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Review: The Mountain Goats needed no frills in quality show at the Wex

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Something about a group of 500 or so people shouting “Hail Satan!” inside the Wexner Center for the Arts sounds a little off, but when John Darnielle, the lead singer of the Mountain Goats, waved for the crowd to join in singing the refrain of “The Best Ever Death Metal in Denton” most of the crowd shouted it in unison. It felt right.

I promise this is not a story about a cult or even a metal show — just a review of an indie-folk rock concert at an art museum.

The Mountain Goats came to the Wex’s Performance Space on Wednesday night in support of their new album “Beat the Champ” and put on a show well worth the price of admission ($20).

Stephen Brodsky, a solo guitar player, opened the show. His performance was a little strange and unengaging, best summed up with his comments to the audience between songs: “My brain is real foggy. I’m sorry,” “This is the quietest audience on the tour so far” and “Does anyone want chocolate?”

For the majority of his performance, the audience was respectful but unengaged. He had a voice that filled the room, but his guitar did not. This changed a little towards the end when his songs picked up the tempo. He also played with the disadvantage of not having a band behind him. Other than Ed Sheeran, it’s rare to find a single singer-guitarist that can keep an audience’s attention for an entire set.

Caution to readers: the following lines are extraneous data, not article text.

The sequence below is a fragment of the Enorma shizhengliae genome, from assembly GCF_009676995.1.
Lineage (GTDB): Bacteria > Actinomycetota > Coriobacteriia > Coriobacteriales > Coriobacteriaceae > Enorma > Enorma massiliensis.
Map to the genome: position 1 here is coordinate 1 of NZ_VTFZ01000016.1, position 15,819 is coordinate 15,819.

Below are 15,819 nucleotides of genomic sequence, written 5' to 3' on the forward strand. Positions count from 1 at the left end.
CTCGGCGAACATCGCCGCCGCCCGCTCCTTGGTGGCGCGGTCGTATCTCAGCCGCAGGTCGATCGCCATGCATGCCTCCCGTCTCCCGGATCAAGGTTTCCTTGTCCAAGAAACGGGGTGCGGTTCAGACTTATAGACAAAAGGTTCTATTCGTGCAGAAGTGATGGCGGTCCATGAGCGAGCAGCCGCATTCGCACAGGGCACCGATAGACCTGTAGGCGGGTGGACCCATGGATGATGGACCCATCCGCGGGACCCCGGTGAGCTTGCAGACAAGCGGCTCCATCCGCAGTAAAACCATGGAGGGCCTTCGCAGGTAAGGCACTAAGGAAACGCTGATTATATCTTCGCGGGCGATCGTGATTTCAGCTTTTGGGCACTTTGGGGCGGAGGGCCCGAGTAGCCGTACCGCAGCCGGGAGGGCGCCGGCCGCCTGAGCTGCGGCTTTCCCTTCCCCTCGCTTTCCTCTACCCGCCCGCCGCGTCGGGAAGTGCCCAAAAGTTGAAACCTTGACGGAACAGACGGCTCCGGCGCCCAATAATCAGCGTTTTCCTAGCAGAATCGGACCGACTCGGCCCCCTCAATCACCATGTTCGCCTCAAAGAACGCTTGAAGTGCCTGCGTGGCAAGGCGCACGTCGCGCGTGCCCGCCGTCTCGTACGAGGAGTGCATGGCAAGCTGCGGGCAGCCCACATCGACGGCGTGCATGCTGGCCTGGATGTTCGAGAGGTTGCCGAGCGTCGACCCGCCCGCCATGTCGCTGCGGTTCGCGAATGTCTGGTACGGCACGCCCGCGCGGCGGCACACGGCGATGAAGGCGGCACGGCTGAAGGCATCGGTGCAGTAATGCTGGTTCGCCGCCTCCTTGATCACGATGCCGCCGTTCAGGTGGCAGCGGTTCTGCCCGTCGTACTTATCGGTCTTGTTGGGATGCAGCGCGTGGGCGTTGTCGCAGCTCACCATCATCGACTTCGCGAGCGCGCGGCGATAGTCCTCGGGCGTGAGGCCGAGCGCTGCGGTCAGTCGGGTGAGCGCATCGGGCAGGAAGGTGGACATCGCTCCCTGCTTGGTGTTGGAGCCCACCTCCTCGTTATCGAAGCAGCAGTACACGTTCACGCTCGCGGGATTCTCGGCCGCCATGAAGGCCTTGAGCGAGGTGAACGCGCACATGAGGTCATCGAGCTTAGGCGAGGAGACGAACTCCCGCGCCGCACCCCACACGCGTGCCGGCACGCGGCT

Luckily, the Mountain Goats came in and put on one of the better shows I’ve seen.

They don’t have any tricks. There was no light show, no blistering guitar solos, and only a solid black backdrop behind the band. But the music was enough. Darnielle is one of the most talented lyricists in all of music with a remarkable ability to capture an audience. During the piano solo in “Heel Turn 2,” the sound of me opening my notebook was the second loudest thing in the room. When he stepped back from the microphone while explaining the meaning behind “The Young Thousands,” the room stayed silent.

The show was not all Darnielle though; the Mountain Goats bassist Peter Hughes and drummer Jon Wurster were excellent. Standing out was Matt Douglas, a multi-instrumentalist who hustled between horns, clarinet, guitar, and piano throughout the night. Douglas’s range of musical abilities may have been the most exceptional aspect of the show.

The Mountain Goats played their biggest hit, “This Year,” in the first encore. This was when I realized the strange appeal of the Mountain Goats. Middle school aged girls and bearded, mid-thirties men in flannel were jumping and singing the same song — Not together, don’t worry, but in the same room.

Darnielle gave “This Year,” a song about Darnielle’s determination to be hopeful about life while dealing with an abusive step-father, the passion that it deserves. He phoned nothing in.

While the Mountain Goats are critical darlings, their music is not for everyone. I can see how Darnielle’s nasally tone may turn some off or why some may not want to listen to an indie-folk album about professional wrestling, but in my opinion, their show was something I would see again. I just might not tell all of my friends to come with me.

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